| Acknowledgements|| |
The authors would like to thank the Dept. of Chest and TB, Sir J. J. Hospital and G. T. Hospital, Mumbai for providing the clinical material and the details of the patient. Authors would also like to acknowledge help of Dr. Abhiram Kasbe, Associate Professor, P.S.M., T.N. Medical College, Mumbai for statistical analysis.
| References|| |
|1.||TB. Burden of the disease in India. TB India 2010: RNTCP Status report 2010. Central TB Division Directorate General of Health Services. Ministry of Health and Family Welfare Nirman Bhawan; New Delhi: Available from: http://www.tbcindia.org. [cited in 2010]. |
|2.||Surucuoglu S, Ozkutuk N, Celik P, Gazi H, Dinc G, Kurutepe S, et al. Drug resistant pulmonary tuberculosis in western Turkey: Prevalence, clinical characteristics and treatment outcome. Ann Saudi Med 2005;25:313-8. |
|3.||Paramasivan CN. An overview of drug resistant tuberculosis in India. Indian J Tuberc 1998;45:73-81. |
|4.||Paramasivan CN, Venkataraman P. Drug resistance in tuberculosis in India. Indian J Med Res 2004; 120:377-86. |
|5.||Baron EJ, Peterson LR, Finegold SM. Bailey and Scott's Diagnostic Microbiology: 9 th ed. St Louis: The CV Mosby Company; 1994. |
|6.||Venkatraman P, Paramasivan CN. Bacteriological methods in laboratory diagnosis of tuberculosis. Chennai: TRC(ICMR); 1999. p. 33-7. |
|7.||Johnson R, Streicher EM, Louw GE, Warren RM, van Helden PD, Victor TC. Drug resistance in Mycobacterium tuberculosis. Curr Issues Mol Biol 2006;8:97-111. |
|8.||Cohn DL, Bustreo F, Raviglione MC. Drug resistant tuberculosis: Review of the worldwide situation and the WHO/IUATLD Global Surveillance Project: International Union against Tuberculosis and Lung Disease. Clin Infect Dis 1997;24(Suppl 1): S121-30. |
|9.||Prasad R. MDR TB: Current status. Indian J Tub 2005;52:121-31. |
|10.||Espinal MA, Laszlo A, Simonsen L, Boulahbal F, Kim SJ, Reniero A, et al. Global trends in resistance to anti-tuberculosis drugs: World Health Organization-International Union against tuberculosis and lung disease working group on anti-tuberculosis drug resistance surveillance. N Engl J Med 2001;344:1294-1303. |
|11.||Prevalence of drug resistance in patients with pulmonary tuberculosis presenting for the first time with symptoms at chest clinics in India, I: Findings in urban clinics among patients giving no history of previous chemotherapy. Indian J Med Res 1968;56:1617-30. |
|12.||Jena J, Panda BN, Nema SK, Ohri VC, Pahwa RS. Drug resistance pattern of Mycobacterium tuberculosis in a chest disease hospital of armed forces. Lung India 1995;13:56-9. |
|13.||Paramasivan CN, Venkataraman P, Chandrashekhran V, Bhatt S, Narayanan PR. Surveillance of drug resistant in tuberculosis in two districts of south India. Int J Tuberc Lung Dis 2002;6:479-84. |
|14.||Sphia V, Balasangameshwara VH, Jagannatha PS, Kumar P. Initial drug resistant among tuberculosis patients under DOTS programme in Bangalore city. Indian J Tuberc 2004;52:17-21. |
|15.||Mahadeo B, Kumar P, Agrawal SP, Chauhan LS, Sriknataramu N. Surveillance of drug resistant to anti-tuberculosis drugs in districts of Hoogli in West Bengal and Mayurbhanj in Orissa. Indian J Tuberc 2005;52:5-10. |
|16.||Prevalence of drug resistance in patients with pulmonary tuberculosis presenting for the first time with symptoms at chest clinics in India II. Findings in urban clinics among all patients, with or without history of previous chemotherapy. Indian J Med Res 1969;57:823-35. |
|17.||Trivedi SS, Desai SC. Primary anti tuberculosis drug resistance and acquired Rifampicin resistance in Gujarat, India. Tubercle 1988;69:37-42. |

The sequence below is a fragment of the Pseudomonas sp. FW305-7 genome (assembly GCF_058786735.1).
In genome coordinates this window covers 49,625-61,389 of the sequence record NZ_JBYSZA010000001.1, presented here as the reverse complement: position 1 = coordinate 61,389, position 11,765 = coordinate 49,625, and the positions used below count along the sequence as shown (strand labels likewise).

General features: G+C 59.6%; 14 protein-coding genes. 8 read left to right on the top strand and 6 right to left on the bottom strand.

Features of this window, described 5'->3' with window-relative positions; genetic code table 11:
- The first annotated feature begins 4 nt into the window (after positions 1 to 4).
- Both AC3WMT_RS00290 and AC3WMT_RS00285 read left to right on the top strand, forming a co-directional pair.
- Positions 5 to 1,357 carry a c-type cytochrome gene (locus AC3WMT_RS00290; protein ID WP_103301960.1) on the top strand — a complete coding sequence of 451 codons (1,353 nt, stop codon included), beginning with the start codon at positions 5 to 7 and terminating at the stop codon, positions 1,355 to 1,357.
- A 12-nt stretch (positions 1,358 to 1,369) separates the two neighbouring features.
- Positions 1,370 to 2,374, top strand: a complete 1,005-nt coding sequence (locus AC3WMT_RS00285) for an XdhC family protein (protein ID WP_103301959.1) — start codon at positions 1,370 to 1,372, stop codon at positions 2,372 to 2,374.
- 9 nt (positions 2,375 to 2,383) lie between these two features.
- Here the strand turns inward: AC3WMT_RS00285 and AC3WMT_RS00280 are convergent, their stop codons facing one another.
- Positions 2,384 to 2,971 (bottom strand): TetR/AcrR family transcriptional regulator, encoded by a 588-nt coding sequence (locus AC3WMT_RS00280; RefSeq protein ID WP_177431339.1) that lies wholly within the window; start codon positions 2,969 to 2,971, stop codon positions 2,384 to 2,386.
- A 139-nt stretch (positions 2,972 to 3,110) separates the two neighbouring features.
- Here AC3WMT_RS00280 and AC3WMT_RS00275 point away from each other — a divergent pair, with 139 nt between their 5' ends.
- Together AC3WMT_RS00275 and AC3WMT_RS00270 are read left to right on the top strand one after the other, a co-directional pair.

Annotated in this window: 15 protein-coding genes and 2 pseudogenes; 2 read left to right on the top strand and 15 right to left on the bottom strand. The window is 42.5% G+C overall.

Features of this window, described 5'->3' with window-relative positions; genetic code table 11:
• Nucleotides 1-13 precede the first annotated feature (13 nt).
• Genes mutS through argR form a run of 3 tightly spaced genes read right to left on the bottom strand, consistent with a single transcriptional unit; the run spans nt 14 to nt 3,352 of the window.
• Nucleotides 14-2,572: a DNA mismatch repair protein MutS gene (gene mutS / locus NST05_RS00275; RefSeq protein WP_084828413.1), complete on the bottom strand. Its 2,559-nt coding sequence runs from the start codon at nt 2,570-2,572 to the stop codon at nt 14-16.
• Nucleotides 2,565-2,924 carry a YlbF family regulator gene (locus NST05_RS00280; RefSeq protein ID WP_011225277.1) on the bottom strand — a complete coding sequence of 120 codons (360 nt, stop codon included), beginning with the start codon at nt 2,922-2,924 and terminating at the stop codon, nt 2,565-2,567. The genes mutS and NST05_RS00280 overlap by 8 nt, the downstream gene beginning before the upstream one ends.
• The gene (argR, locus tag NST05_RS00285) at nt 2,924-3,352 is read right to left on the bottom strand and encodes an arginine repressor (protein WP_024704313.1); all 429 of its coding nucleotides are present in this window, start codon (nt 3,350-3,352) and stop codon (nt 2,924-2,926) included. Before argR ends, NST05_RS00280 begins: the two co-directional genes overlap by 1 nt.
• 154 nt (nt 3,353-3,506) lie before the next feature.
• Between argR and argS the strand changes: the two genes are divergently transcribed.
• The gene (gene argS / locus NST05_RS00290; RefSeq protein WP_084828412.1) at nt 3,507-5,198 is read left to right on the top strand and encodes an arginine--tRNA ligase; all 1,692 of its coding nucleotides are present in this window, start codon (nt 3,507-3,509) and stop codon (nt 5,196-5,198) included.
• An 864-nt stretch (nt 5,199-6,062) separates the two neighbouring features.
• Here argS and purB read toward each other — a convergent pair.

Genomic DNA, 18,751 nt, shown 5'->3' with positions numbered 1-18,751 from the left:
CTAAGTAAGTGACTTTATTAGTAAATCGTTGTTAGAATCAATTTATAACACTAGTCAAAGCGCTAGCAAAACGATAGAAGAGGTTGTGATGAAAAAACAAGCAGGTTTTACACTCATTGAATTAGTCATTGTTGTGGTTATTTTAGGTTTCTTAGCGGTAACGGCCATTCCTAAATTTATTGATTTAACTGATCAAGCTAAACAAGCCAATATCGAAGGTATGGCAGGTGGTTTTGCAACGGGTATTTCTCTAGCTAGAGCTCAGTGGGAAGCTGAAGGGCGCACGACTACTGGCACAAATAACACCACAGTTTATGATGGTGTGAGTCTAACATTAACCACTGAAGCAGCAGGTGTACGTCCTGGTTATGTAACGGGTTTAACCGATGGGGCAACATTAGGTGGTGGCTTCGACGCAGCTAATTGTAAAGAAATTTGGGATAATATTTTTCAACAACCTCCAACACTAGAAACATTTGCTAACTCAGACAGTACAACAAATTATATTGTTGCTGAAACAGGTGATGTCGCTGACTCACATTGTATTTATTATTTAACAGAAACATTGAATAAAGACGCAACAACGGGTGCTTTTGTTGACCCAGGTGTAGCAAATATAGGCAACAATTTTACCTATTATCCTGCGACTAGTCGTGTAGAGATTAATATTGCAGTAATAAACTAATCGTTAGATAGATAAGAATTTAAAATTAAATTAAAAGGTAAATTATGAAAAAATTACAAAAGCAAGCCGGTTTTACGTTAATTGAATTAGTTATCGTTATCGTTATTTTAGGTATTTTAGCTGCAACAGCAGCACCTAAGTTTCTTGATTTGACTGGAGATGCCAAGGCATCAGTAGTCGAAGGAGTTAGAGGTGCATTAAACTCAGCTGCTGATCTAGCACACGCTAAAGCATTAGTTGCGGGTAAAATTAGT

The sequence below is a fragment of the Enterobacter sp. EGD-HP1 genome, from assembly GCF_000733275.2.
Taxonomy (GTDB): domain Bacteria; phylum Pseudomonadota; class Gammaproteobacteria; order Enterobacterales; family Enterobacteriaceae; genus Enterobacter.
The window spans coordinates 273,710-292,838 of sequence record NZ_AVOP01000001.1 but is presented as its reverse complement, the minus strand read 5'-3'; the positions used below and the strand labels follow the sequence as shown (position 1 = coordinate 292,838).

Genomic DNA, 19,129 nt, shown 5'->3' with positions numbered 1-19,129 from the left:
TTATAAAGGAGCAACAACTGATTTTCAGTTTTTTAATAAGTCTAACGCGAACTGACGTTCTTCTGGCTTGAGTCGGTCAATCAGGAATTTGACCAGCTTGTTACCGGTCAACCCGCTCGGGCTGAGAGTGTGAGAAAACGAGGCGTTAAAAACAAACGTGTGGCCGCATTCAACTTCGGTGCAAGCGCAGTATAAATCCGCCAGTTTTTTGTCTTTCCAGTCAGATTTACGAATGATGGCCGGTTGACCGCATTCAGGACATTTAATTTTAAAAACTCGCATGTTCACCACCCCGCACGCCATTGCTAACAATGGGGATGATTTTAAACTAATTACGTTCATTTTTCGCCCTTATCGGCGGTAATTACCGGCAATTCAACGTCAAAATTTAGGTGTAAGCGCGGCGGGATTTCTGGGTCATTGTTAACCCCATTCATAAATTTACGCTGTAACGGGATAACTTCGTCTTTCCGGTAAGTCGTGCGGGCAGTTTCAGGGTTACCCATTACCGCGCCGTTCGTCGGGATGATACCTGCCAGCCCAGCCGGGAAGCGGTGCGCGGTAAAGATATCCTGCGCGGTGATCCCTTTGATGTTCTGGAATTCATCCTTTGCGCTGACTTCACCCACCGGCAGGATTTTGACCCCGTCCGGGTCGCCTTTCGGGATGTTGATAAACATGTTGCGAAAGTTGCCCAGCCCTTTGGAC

|18.||Jain NK, Chopra KK, Prasad G. Initial and acquired isoniazid and rifampicin resistance to M. tuberculosis and its implications for treatment. Indian J Tuberc 1992;39:121-4. |
|19.||Chowgule RV, Deodhar L. Pattern of secondary acquired drug resistance to anti tuberculosis drug in Mumbai, India - 1991-1995. Indian J Chest Dis Allied Sci 1998;40:23-31. |
|20.||Deivanayagam CN, Rajasekaran S, Venkatesan R, Mahilmaran, Ahmed PR, Anniadurai S. Prevalence of acquired MDR-TB and HIV co-infection. Indian J Chest Dis Allied Sci 2002;44:237-42. |
|21.||Worls Health Organization. Guidelines for the management of drug resistant tuberculosis. WHO 1997. Available from: http://whqlibdoc.who.int/hq/1997/WHO_TB_96:210_(Rev1).pdf. [cited in 1997]. |
|22.||Deodhar L, Priya M, Sweta C. Drug resistance in tuberculosis. Bombay Hosp J 1999. Available from: http://www.bhj.org/journal/1999_4103_july99/original_253.htm. [cited in 1999]. |
|23.||Chowgule RV, Deodhar L. Pattern of secondary acquired drug resistance to anti tuberculosis drug in Mumbai, India-1991-1995. Indian J Chest Dis Allied Sci 1998;40:23-31. |
|24.||Jesudason MV, Mukundan U, Saaya R, Vanitha K, Lalitha MK. Resistance of Mycobacterium tuberculosis to the first line anti tubercular drugs: A twenty year review. Indian J Med Microbiol 2003;21:127-8. |
|25.||Huq AKMS, Khan ABMBR, Sabur SAMA, Azad A, Miah NU. Study of case finding for pulmonary tuberculosis in outpatient departments of general hospitals Bangladesh. Chest Heart Bull 1995. p. 25-30. |
|26.||Liu Y, Jiang G, Zhao L, Fu Y, Li Y, Bi Z, et al. Drug resistance of Mycobacterium tuberculosis in a nationwide epidemiological survey in China in the year of 2000. Zhonghua Je He Hu Xi Za Zhi 2002;25:224-7. |
|27.||Amiri MV, Mirsaeidi SA, Mohajer K, Mansoori SD, Tabarsi P, Masjedi R. Pattern of drug resistance in pulmonary TB patients. Tanaffos 2003;2:47-51. |
|28.||Udwadia ZF. India's multidrug-resistant tuberculosis crisis. Ann N Y Acad Sci 2001;953:98-105. |
[Table 1], [Table 2], [Table 3]
|This article has been cited by|
||In vitro drug susceptibility pattern of Mycobacterium tuberculosis in CAT I and CAT II pulmonary tuberculosis patients in Aligarh, Uttar Pradesh, India
| ||Sumit Kumar Varshney,Indu Shukla,Adil Raza,Zuber Ahmad |
| ||Asian Pacific Journal of Tropical Disease. 2014; 4: S644 |
||Initial drug resistance pattern among pulmonary tuberculosis patients
| ||Gupta, H., Kant, S., Jain, A., Natu, S.M., Ahluwalia, S. |
| ||Indian Journal of Tuberculosis. 2013; 60(3): 154-161 |
||Iron-catalyzed aryl-aryl cross coupling route for the synthesis of 1-(2-amino)-phenyl)dibenzo[b,d]furan-2-ol derivatives and their biological evaluation
| ||Barreddi Chiranjeevi,Ganesh Koyyada,S. Prabusreenivasan,Vanaja Kumar,Pombala Sujitha,C. Ganesh Kumar,B. Sridhar,Saida Shaik,Malapaka Chandrasekharam |
| ||RSC Advances. 2013; 3(37): 16475 |